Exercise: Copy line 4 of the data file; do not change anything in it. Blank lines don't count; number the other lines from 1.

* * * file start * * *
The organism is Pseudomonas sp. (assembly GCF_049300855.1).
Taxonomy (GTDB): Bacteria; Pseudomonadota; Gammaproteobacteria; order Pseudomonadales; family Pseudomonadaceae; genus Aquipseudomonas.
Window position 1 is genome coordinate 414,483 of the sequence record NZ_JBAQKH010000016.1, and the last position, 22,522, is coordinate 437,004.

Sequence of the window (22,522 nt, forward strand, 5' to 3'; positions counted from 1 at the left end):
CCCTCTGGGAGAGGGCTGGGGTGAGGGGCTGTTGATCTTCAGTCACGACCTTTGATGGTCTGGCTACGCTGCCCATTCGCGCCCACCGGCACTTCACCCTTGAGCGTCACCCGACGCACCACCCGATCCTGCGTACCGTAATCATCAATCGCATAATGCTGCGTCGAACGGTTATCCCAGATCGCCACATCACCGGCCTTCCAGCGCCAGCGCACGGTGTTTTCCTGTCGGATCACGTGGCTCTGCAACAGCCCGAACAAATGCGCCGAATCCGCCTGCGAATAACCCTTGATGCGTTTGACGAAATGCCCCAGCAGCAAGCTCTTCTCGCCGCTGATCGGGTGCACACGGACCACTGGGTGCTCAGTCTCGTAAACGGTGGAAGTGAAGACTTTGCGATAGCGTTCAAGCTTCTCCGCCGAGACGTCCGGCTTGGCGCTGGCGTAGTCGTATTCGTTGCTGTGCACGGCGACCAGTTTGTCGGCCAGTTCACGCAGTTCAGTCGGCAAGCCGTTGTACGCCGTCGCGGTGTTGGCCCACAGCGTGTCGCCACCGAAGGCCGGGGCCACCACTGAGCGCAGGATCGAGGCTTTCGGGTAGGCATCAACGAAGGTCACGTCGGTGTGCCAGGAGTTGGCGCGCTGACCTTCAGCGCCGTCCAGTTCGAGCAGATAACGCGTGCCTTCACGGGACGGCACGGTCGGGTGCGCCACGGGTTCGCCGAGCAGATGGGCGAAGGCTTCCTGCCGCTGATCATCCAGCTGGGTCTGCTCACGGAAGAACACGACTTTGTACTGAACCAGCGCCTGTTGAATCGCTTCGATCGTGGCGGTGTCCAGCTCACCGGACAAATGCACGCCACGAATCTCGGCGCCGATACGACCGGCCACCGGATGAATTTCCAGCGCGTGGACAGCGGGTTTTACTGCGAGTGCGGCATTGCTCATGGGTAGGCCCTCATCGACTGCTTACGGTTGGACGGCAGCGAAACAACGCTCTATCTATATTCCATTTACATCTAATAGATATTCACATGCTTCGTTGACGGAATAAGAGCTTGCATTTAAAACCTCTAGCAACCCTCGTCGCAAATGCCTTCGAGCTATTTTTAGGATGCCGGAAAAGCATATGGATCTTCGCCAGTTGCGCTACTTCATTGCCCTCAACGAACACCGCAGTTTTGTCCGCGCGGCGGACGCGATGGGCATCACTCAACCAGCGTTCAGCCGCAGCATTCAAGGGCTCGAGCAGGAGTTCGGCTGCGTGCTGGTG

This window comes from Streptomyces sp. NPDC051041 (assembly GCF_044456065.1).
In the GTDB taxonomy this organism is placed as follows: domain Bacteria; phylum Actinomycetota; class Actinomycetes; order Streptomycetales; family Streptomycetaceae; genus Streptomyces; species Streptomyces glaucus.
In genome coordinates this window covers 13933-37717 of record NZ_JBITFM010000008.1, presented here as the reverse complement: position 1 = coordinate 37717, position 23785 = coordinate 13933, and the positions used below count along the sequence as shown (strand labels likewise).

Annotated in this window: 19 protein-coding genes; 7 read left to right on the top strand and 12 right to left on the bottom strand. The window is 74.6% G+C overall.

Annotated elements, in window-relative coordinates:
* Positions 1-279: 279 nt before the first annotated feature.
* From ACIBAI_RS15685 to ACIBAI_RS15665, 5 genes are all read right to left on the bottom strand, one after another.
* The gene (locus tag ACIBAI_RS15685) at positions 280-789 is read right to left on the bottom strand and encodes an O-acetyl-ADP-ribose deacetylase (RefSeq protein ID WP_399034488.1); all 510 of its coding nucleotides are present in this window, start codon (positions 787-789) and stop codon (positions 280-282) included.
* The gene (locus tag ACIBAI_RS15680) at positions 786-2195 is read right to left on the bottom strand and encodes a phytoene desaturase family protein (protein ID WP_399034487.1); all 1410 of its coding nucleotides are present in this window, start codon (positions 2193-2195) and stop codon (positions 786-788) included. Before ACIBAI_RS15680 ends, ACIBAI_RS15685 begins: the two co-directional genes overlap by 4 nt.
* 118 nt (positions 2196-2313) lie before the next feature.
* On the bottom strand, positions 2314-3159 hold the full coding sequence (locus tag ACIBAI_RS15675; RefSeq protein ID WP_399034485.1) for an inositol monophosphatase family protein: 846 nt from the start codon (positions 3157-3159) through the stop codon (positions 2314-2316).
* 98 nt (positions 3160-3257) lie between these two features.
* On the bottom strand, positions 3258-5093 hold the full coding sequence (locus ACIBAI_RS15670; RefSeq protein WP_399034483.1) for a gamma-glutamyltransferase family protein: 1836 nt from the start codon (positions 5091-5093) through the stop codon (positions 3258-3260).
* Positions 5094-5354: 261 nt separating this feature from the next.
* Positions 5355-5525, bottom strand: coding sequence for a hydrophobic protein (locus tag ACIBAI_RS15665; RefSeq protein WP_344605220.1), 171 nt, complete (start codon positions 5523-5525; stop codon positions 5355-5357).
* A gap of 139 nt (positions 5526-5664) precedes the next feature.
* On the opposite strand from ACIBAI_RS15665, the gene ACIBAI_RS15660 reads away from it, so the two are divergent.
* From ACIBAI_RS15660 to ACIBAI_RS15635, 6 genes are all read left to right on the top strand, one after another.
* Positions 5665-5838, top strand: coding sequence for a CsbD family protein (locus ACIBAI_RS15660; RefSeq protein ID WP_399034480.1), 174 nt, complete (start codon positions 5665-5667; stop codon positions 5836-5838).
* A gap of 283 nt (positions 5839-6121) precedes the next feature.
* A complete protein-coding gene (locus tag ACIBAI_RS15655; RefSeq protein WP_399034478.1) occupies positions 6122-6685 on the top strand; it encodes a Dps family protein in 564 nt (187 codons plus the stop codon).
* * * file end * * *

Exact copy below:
Sequence of the window (22,522 nt, forward strand, 5' to 3'; positions counted from 1 at the left end):